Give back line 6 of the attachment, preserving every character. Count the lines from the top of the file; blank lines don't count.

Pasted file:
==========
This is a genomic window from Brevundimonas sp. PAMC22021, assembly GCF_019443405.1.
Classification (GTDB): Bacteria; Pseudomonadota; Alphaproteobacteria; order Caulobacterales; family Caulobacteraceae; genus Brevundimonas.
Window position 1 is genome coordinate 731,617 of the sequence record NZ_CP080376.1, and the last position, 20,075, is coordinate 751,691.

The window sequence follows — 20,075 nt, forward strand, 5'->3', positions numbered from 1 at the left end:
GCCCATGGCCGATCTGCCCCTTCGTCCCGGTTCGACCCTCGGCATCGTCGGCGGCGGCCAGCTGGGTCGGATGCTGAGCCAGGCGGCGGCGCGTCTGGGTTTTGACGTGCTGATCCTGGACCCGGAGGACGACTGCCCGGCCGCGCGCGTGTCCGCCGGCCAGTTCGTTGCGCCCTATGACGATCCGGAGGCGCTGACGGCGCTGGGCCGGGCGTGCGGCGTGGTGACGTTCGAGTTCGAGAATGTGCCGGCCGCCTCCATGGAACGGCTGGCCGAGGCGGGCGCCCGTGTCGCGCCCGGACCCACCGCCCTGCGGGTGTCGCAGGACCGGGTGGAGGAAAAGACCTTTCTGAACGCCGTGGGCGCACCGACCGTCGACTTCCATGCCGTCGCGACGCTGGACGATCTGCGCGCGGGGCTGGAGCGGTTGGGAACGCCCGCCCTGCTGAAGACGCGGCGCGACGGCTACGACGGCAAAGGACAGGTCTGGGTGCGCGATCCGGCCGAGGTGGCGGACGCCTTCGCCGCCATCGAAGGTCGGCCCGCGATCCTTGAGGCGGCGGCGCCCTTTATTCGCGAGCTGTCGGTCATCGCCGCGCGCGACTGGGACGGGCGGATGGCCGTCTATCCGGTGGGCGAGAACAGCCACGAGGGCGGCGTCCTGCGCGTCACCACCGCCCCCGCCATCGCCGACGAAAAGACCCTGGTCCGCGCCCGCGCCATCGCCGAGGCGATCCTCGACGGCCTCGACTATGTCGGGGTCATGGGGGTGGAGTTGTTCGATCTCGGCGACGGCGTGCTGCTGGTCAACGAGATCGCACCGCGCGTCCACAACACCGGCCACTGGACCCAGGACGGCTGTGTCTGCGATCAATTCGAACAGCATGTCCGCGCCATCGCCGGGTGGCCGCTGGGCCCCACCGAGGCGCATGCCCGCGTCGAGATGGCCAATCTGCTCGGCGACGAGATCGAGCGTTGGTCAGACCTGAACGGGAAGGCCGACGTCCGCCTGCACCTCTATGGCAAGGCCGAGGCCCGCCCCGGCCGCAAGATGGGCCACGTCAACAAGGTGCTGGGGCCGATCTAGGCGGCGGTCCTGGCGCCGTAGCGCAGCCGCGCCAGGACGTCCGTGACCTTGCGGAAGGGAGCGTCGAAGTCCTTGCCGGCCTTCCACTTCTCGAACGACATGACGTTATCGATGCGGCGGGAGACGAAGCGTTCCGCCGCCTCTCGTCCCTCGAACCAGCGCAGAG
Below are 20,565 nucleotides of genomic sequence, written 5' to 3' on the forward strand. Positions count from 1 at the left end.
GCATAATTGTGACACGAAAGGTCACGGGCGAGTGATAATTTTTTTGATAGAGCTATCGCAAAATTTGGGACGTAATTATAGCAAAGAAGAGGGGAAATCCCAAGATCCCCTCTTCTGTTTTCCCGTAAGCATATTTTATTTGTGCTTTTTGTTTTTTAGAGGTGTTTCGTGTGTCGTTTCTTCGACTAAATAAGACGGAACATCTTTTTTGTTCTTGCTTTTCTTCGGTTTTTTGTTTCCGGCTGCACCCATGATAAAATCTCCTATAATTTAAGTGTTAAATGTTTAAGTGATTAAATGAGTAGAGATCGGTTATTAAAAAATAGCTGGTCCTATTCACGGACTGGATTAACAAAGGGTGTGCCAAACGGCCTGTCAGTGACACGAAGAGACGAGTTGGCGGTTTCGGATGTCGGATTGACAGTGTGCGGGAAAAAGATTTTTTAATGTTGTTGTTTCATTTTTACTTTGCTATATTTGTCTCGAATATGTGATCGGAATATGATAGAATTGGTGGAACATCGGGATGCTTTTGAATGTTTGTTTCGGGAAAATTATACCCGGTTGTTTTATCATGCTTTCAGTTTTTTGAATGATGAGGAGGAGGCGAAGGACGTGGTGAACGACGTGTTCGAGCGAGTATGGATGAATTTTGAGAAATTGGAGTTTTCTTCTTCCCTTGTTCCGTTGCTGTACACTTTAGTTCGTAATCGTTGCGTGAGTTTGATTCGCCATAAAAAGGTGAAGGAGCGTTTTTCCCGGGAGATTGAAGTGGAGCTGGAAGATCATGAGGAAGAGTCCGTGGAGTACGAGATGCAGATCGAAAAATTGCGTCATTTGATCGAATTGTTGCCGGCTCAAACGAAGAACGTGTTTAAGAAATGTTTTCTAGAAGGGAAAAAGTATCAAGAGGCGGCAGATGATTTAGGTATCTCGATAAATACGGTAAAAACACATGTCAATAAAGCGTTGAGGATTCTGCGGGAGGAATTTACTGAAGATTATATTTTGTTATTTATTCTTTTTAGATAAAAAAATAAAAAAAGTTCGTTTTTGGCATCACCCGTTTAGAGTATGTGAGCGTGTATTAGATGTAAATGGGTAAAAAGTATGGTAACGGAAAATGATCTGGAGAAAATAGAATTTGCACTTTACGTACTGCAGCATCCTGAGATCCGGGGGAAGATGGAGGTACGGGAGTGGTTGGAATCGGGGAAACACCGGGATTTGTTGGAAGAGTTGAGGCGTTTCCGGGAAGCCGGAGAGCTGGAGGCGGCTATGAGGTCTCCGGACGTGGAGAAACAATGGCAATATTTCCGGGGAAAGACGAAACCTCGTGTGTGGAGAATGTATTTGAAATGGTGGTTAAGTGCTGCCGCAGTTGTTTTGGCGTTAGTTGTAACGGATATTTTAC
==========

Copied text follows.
Below are 20,565 nucleotides of genomic sequence, written 5' to 3' on the forward strand. Positions count from 1 at the left end.